The name 'Mushkin' may no longer be familiar to you.  A few years ago, they were big players in terms of DDR performance memory - but have not always kept up the pace with hardware development. In 2010 however, alongside OCZ, SanDisk, Intel, Corsair, and other SSD manufacturers, they are diving head first into a highly competitive arena.

Earlier this year, Mushkin released their Io series of SSDs, using the Indilinx 'Barefoot' controller, and received favourable reviews in all areas, except the price.  Today, Mushkin are releasing three drives - a 60GB model, a 120GB model, and a 240GB model - all backed by a three year warranty.  Featuring the Sandforce SF-1200 controller, published speeds are up to 285MB/sec read, and up to 275MB/sec write. If this is indeed based on the standard SF-1200 then its performance should be similar to the OCZ Agility 2 we recently reviewed.

Current prices on the Mushkin website are as follows:

MKNSSDCL60GB – 60GB Callisto™ SSD - $218.49 (MSRP. $240.49)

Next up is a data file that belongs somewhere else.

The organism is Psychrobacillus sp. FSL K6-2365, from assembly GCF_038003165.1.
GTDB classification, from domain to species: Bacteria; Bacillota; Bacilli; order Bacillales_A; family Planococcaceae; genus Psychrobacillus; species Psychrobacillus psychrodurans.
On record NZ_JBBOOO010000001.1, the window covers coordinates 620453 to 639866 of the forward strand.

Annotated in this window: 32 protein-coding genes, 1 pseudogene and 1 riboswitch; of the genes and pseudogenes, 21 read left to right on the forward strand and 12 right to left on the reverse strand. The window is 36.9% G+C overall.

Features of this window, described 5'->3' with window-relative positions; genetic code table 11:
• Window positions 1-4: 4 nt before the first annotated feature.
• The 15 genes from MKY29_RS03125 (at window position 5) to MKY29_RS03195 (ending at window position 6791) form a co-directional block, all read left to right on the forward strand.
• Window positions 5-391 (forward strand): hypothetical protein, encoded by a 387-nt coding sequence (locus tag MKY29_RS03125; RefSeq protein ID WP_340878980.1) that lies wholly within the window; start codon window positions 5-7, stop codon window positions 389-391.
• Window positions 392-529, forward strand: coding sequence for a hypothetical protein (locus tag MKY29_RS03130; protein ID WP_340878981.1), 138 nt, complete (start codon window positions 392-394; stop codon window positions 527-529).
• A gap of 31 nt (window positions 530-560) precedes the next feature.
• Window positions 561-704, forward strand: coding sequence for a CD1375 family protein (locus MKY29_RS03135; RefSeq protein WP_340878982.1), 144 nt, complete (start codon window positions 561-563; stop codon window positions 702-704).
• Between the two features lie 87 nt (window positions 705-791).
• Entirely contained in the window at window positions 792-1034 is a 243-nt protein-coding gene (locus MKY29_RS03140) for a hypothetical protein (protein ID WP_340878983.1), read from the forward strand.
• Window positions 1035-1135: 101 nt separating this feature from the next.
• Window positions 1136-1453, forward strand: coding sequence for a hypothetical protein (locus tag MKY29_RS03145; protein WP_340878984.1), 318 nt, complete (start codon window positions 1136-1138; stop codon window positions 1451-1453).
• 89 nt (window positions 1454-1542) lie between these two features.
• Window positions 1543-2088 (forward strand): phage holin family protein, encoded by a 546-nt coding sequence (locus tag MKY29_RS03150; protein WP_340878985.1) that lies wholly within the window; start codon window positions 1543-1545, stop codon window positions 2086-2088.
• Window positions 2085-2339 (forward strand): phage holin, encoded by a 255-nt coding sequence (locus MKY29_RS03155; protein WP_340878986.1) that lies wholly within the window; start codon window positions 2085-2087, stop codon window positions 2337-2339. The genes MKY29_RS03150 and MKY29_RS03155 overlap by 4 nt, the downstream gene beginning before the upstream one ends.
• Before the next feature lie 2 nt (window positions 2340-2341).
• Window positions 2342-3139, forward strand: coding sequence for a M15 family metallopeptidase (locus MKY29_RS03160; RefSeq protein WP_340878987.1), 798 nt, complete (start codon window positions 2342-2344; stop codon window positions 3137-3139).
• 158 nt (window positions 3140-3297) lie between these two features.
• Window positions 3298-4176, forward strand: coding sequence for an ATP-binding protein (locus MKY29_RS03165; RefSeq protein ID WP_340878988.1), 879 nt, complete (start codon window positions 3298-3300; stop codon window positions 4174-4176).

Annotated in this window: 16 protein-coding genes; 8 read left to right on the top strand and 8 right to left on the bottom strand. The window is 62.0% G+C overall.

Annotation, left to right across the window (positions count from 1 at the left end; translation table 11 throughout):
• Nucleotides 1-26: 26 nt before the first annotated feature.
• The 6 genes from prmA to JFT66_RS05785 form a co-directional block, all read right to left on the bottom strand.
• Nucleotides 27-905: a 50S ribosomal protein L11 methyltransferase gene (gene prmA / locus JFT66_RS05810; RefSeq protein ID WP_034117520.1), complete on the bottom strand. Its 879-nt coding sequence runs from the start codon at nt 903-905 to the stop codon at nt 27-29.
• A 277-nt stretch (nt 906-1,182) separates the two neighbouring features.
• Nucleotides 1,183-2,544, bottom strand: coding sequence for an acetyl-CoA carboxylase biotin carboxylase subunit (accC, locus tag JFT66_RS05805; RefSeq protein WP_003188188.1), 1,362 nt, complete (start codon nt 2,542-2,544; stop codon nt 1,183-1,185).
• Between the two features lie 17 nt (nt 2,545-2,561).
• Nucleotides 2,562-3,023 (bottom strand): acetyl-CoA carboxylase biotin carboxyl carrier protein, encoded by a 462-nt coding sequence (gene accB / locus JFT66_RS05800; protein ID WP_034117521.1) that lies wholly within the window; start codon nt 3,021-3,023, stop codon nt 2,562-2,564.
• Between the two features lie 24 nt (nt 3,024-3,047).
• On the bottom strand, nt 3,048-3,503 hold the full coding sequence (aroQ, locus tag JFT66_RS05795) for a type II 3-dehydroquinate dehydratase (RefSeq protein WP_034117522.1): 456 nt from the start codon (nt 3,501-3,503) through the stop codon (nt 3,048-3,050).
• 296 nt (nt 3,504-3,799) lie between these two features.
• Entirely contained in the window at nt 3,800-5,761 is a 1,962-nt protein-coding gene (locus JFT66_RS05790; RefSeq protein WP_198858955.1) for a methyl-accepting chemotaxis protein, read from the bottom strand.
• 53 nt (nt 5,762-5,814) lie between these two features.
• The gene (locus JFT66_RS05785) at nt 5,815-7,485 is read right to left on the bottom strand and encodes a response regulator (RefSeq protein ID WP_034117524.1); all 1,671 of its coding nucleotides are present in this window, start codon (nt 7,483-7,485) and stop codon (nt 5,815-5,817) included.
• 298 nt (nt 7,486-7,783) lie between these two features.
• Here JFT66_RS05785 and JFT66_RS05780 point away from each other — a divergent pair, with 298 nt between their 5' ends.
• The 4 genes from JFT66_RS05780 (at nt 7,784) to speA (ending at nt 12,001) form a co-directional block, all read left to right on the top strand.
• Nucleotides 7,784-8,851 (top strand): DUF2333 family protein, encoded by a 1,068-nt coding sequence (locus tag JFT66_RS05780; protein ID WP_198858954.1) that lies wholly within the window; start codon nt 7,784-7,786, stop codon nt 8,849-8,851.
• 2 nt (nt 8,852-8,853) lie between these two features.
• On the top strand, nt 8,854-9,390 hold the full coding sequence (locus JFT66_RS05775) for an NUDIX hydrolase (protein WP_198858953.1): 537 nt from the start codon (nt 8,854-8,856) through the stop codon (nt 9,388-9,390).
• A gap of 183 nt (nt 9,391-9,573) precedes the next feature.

MKNSSDCL120GB – 120GB Callisto™ SSD - $369.99 (MSRP. $406.99)
MKNSSDCL240GB – 240GB Callisto™ SSD - $666.49 (MSRP. $733.49)

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  • ClagMaster - Saturday, May 15, 2010 - link

    Thank you.
  • Indigo64 - Wednesday, May 12, 2010 - link

    The intro to this article puts Mushkin at some kind of "has been" in the market. Living not more than 100 miles away from their corporate HQ, I can tell you from my own experience that they have been around long enough that they don't need to be in the limelight all the time like OCZ or anyone else. Mushkin is an established brand, and one that I am proud to have been using for years as a local Coloradoian. The intro to this article makes them seem geriatric. Whether or not they are the producers of these drives, or a VAR, they deserve more attention / reverence than this article started out with.